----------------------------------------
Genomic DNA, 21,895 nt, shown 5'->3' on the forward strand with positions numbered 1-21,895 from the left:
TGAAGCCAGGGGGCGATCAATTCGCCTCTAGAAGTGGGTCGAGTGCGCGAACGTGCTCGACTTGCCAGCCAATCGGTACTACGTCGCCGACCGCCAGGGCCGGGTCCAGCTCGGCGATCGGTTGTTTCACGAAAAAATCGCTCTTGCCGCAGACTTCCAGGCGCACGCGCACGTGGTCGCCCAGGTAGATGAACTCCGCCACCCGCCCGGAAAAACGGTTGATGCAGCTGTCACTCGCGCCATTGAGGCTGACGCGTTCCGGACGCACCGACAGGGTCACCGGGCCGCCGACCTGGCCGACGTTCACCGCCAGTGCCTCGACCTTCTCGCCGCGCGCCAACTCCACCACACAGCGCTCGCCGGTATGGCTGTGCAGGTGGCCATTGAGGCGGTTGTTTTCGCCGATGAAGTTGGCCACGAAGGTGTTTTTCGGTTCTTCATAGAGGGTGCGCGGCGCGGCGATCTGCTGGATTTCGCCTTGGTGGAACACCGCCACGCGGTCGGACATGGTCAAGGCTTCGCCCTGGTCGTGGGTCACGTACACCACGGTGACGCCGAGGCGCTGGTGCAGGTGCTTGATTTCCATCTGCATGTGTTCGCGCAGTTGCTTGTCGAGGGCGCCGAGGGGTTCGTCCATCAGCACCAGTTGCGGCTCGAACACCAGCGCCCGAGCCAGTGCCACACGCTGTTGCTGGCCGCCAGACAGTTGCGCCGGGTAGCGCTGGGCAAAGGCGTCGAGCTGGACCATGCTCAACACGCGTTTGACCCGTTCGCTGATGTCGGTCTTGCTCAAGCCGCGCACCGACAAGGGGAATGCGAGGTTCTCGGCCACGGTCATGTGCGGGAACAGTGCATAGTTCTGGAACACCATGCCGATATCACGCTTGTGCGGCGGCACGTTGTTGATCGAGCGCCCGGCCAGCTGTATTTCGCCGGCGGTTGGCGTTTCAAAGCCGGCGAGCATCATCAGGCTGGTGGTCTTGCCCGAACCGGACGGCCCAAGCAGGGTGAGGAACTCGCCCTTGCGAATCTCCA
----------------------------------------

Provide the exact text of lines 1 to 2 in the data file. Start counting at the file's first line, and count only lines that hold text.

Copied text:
Genomic DNA, 21,895 nt, shown 5'->3' on the forward strand with positions numbered 1-21,895 from the left:
TGAAGCCAGGGGGCGATCAATTCGCCTCTAGAAGTGGGTCGAGTGCGCGAACGTGCTCGACTTGCCAGCCAATCGGTACTACGTCGCCGACCGCCAGGGCCGGGTCCAGCTCGGCGATCGGTTGTTTCACGAAAAAATCGCTCTTGCCGCAGACTTCCAGGCGCACGCGCACGTGGTCGCCCAGGTAGATGAACTCCGCCACCCGCCCGGAAAAACGGTTGATGCAGCTGTCACTCGCGCCATTGAGGCTGACGCGTTCCGGACGCACCGACAGGGTCACCGGGCCGCCGACCTGGCCGACGTTCACCGCCAGTGCCTCGACCTTCTCGCCGCGCGCCAACTCCACCACACAGCGCTCGCCGGTATGGCTGTGCAGGTGGCCATTGAGGCGGTTGTTTTCGCCGATGAAGTTGGCCACGAAGGTGTTTTTCGGTTCTTCATAGAGGGTGCGCGGCGCGGCGATCTGCTGGATTTCGCCTTGGTGGAACACCGCCACGCGGTCGGACATGGTCAAGGCTTCGCCCTGGTCGTGGGTCACGTACACCACGGTGACGCCGAGGCGCTGGTGCAGGTGCTTGATTTCCATCTGCATGTGTTCGCGCAGTTGCTTGTCGAGGGCGCCGAGGGGTTCGTCCATCAGCACCAGTTGCGGCTCGAACACCAGCGCCCGAGCCAGTGCCACACGCTGTTGCTGGCCGCCAGACAGTTGCGCCGGGTAGCGCTGGGCAAAGGCGTCGAGCTGGACCATGCTCAACACGCGTTTGACCCGTTCGCTGATGTCGGTCTTGCTCAAGCCGCGCACCGACAAGGGGAATGCGAGGTTCTCGGCCACGGTCATGTGCGGGAACAGTGCATAGTTCTGGAACACCATGCCGATATCACGCTTGTGCGGCGGCACGTTGTTGATCGAGCGCCCGGCCAGCTGTATTTCGCCGGCGGTTGGCGTTTCAAAGCCGGCGAGCATCATCAGGCTGGTGGTCTTGCCCGAACCGGACGGCCCAAGCAGGGTGAGGAACTCGCCCTTGCGAATCTCCA